There’s been an exposed roll of 35mm FP4 kicking around my desk drawer for a while now and I’ve no idea where it came from. This is unusual for me. I’m normally keen to develop my films as quickly as possible, convinced that each roll contains a masterpiece crying out to be released into the wild. Consequently there tends to be a lot of disappointment in my life. Anyway, it’s a bit odd to have a roll of film with no clue as to when or where it was shot, or even what camera it was shot with. Probably the one thing I knew for sure was that there wasn’t going to be anything worthwhile on it, otherwise I never would have forgotten about it.
Seeing as the stakes were low (and because fundamentally I’m lazy), I thought I’d stand develop it. But not the reasonably controlled and consistent semi-stand developing I often use for medium format film. Nope, this was the full on sling-it-the-tank-and-leave-it-untouched-until-I-can-be-bothered-to-get-up-from-the-sofa-type. Which turned out to be round about two hours.
Mix 5ml of Rodinal with 495ml of water
Don’t bother worrying about the temperature
Add to tank and agitate for 30 seconds. Or a minute. Or whatever
Whack tank to get rid of air bubbles
Make a nice cup of Earl Grey tea, cut a decent-sliced slab of homemade cake, sit down to watch a movie. I don’t recommend Transformers
When you feel like it, empty the tank, rinse once with water, fix and wash in the normal way
Hanging up the roll to dry I saw that I’d taken around 12 frames, scattered randomly along the whole length of the film. Quite why I’d done this is still a mystery, and although it was clear that the first few shots were taken in Brookwood Cemetery, there was no clue as to when.
Pentax KM / Ilford FP4 / Stand Developed in Rodinal 1+99
However, the remaining frames revealed all. These were taken on a long bicycle ride along the Thames last summer with my Pentax KM. How can I be so sure? Because I also took my Mamiya 645 with me.
A few years back I developed a roll of 35mm FP4 in Rodinal using standard processing. The results were grainier than I would have liked for a 100 ISO film, and I’ve never repeated it. By comparison, these are far more pleasing. Perhaps it’s the weak dilution that reduces the grain? Or the lack of regular agitation? Probably a combination of the two.
One conclusion I’ve come to through personal experience is that traditional grain films like FP4 do very well using stand development, but tabular grain films like T-Max and Delta are best avoided. Everyone else probably realised this years ago. But then again I’ve only just found out they had stopped making VHS players after an embarrassing conversation at the electrical store that made me feel about 80 years old.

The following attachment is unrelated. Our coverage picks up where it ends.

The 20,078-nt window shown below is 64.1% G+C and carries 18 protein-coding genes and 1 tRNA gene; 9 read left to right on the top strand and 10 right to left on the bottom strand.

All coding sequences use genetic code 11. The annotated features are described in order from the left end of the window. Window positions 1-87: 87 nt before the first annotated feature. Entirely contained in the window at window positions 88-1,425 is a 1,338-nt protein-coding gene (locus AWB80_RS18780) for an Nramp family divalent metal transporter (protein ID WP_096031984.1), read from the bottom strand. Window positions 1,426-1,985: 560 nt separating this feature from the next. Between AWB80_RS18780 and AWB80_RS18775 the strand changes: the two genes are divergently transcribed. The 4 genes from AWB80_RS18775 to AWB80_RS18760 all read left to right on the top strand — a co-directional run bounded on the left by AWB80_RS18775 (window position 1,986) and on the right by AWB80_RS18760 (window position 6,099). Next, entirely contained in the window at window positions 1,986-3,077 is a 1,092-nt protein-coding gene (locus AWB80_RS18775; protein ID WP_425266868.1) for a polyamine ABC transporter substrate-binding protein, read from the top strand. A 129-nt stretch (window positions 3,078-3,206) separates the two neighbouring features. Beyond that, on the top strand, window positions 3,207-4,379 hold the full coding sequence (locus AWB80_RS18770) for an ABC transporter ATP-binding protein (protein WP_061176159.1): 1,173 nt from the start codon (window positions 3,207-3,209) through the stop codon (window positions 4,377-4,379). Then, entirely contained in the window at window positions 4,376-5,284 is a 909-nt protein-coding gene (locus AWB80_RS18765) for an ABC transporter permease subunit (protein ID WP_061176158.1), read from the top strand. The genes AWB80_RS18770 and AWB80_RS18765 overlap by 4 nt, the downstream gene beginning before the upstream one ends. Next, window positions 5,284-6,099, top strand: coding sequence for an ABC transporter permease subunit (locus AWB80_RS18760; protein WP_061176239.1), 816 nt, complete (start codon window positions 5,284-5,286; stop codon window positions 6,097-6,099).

Saturday saw the annual Stand Up To Racism March in London. I went on the same march last year and compared with now, 2016 seems like a land of unicorns and rainbows. Donald Trump, Marine Le Pen, Nigel Farage, Geert Wilders; these are all very naughty boys and girls and it’s disappointing their mothers didn’t teach them better manners.
My solution? Just be nice, people. OK?
There you go, sorted.
Stand Up To Racism, March & Rally, London, 18 March 2017 Nikon F90X / Kodak Tmax 400 / Developed in D76 1+1
Marge and me on the infamously gravelly Chesil Beach, circa 2009. I have conspicuously non-grey hair and Marge, as always, wears a hat very well. I’m not sure whether it was before or afterwards she bought me the book, but Ian Mcewan was one of her favorite authors.
Original photo taken on self-timer with my long defunct Olympus XA. Photo of the photo taken just to see how Tri-X would turn out pushed two stops and developed in HC-110. Pleasingly, I would say.
Shot with Yashica Mat with rolleinar 2 / Kodak Tri-X @ 1600 / Developed HC-110 Dilution B
There’s lots I could attempt to say about the reasons why I went on this rally. But writing isn’t really my forte, and this is, after all, just a personal webpage with a few inconsequential personal photos on it. Besides, polite, honest and well-informed debate is just so 2015. Nevertheless there are a couple of brief comments I’d like to make.
1) Currently in both the UK and US there’s a misunderstanding about what exactly constitutes a Democracy. Just because someone is voted in to power doesn’t mean he or she can then do anything they want. That person must still be bound by the law and the constitution, and for very good reasons. Being critical of the leader or their policies makes you neither undemocratic nor unpatriotic. On the contrary, it’s being able to challenge, either vocally or through the legal system, that signifies you are indeed living in healthy democracy. Many people who voted for Trump may well be happy with him undermining the constitution and the judiciary whilst he is implementing policies they agree with. But there will come a time when either he or one of his predecessors will attempt to do something they profoundly disagree with, and when that happens they’ll be extremely grateful to those people who ensured the President should be bound by the law. Whether it’s the US or UK, this is a principle I strongly defend, irrespective of whether or not I’m a supporter of that Government.
2) Like the travel ban, I believe there will come a time when Trump will try to do something that the judiciary rules is either illegal or unconstitutional, but he will nevertheless attempt to go ahead anyway. It will then be down to the agency tasked with implementing that policy, whether it’s the TSA, Homeland Security, the FBI or whoever, that will then need to make a choice between either obeying the law or the President. That’s the moment when the US will have not just a constitutional crisis, but in terms of its status as a Republic, an existential crisis as well. The American People will then have to make a profoundly serious choice about what type of country they want for themselves.
21 January 2017 Nikon F90X / Kodak Tmax 400 / Developed in D76 1+1